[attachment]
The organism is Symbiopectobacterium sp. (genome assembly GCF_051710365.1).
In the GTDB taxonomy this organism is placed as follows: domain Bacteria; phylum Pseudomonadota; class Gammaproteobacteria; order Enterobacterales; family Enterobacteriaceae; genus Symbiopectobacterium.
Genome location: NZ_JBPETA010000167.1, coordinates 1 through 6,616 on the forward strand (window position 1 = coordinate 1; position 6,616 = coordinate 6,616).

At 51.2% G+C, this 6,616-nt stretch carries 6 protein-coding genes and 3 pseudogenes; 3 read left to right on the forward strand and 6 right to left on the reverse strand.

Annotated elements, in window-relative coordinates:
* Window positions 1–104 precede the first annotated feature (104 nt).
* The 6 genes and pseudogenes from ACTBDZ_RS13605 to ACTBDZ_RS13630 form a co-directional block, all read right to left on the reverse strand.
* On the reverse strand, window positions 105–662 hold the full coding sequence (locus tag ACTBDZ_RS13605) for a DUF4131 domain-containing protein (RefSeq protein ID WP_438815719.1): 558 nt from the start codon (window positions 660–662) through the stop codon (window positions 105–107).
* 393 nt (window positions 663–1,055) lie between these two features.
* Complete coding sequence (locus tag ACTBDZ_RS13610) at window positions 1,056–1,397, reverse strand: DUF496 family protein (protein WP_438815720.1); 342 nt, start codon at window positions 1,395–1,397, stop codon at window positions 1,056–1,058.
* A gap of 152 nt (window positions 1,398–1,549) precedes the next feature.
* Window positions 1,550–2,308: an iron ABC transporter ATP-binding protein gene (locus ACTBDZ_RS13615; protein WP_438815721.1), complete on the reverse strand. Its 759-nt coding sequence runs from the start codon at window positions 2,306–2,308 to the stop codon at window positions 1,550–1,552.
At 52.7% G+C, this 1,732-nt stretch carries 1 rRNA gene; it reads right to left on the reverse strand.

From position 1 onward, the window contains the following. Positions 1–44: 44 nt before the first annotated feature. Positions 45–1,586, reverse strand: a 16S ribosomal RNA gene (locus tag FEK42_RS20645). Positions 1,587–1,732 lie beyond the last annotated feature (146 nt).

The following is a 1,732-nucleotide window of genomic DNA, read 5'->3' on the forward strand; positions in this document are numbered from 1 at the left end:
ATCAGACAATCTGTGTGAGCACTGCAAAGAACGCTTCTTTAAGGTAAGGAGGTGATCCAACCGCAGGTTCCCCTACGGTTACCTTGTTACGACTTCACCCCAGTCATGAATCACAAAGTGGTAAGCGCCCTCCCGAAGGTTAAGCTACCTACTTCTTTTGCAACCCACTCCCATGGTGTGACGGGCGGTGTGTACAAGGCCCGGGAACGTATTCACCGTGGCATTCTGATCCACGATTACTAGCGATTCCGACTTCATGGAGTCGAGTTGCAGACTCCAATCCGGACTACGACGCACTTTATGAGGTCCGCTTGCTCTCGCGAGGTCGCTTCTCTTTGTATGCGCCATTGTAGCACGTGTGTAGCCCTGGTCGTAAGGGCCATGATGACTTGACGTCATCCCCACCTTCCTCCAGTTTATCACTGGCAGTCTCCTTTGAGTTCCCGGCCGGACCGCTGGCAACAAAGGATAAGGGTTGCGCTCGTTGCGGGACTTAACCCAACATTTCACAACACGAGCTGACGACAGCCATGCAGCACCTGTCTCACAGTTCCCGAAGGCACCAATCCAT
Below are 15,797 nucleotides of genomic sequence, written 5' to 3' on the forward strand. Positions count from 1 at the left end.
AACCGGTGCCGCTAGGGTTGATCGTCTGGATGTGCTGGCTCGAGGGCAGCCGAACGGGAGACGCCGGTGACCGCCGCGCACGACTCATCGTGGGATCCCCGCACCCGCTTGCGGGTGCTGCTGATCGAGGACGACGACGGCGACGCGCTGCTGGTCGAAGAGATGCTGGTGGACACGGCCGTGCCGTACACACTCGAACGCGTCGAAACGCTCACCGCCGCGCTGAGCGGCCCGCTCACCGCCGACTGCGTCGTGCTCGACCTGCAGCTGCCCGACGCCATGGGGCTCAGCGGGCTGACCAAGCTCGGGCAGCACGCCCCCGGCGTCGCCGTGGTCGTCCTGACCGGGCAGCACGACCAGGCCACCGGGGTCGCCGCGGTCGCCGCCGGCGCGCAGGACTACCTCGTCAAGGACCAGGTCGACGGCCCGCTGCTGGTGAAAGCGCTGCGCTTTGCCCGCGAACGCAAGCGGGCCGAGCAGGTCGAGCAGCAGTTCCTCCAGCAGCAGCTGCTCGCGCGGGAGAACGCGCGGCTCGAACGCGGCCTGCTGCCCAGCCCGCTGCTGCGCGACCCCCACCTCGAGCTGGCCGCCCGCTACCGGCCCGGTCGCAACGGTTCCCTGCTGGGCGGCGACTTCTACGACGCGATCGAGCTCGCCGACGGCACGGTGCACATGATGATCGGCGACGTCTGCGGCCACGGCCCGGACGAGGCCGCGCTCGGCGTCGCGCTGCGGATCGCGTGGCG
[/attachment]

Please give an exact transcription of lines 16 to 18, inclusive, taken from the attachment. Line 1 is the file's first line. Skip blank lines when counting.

ATCAGACAATCTGTGTGAGCACTGCAAAGAACGCTTCTTTAAGGTAAGGAGGTGATCCAACCGCAGGTTCCCCTACGGTTACCTTGTTACGACTTCACCCCAGTCATGAATCACAAAGTGGTAAGCGCCCTCCCGAAGGTTAAGCTACCTACTTCTTTTGCAACCCACTCCCATGGTGTGACGGGCGGTGTGTACAAGGCCCGGGAACGTATTCACCGTGGCATTCTGATCCACGATTACTAGCGATTCCGACTTCATGGAGTCGAGTTGCAGACTCCAATCCGGACTACGACGCACTTTATGAGGTCCGCTTGCTCTCGCGAGGTCGCTTCTCTTTGTATGCGCCATTGTAGCACGTGTGTAGCCCTGGTCGTAAGGGCCATGATGACTTGACGTCATCCCCACCTTCCTCCAGTTTATCACTGGCAGTCTCCTTTGAGTTCCCGGCCGGACCGCTGGCAACAAAGGATAAGGGTTGCGCTCGTTGCGGGACTTAACCCAACATTTCACAACACGAGCTGACGACAGCCATGCAGCACCTGTCTCACAGTTCCCGAAGGCACCAATCCAT
Below are 15,797 nucleotides of genomic sequence, written 5' to 3' on the forward strand. Positions count from 1 at the left end.
AACCGGTGCCGCTAGGGTTGATCGTCTGGATGTGCTGGCTCGAGGGCAGCCGAACGGGAGACGCCGGTGACCGCCGCGCACGACTCATCGTGGGATCCCCGCACCCGCTTGCGGGTGCTGCTGATCGAGGACGACGACGGCGACGCGCTGCTGGTCGAAGAGATGCTGGTGGACACGGCCGTGCCGTACACACTCGAACGCGTCGAAACGCTCACCGCCGCGCTGAGCGGCCCGCTCACCGCCGACTGCGTCGTGCTCGACCTGCAGCTGCCCGACGCCATGGGGCTCAGCGGGCTGACCAAGCTCGGGCAGCACGCCCCCGGCGTCGCCGTGGTCGTCCTGACCGGGCAGCACGACCAGGCCACCGGGGTCGCCGCGGTCGCCGCCGGCGCGCAGGACTACCTCGTCAAGGACCAGGTCGACGGCCCGCTGCTGGTGAAAGCGCTGCGCTTTGCCCGCGAACGCAAGCGGGCCGAGCAGGTCGAGCAGCAGTTCCTCCAGCAGCAGCTGCTCGCGCGGGAGAACGCGCGGCTCGAACGCGGCCTGCTGCCCAGCCCGCTGCTGCGCGACCCCCACCTCGAGCTGGCCGCCCGCTACCGGCCCGGTCGCAACGGTTCCCTGCTGGGCGGCGACTTCTACGACGCGATCGAGCTCGCCGACGGCACGGTGCACATGATGATCGGCGACGTCTGCGGCCACGGCCCGGACGAGGCCGCGCTCGGCGTCGCGCTGCGGATCGCGTGGCG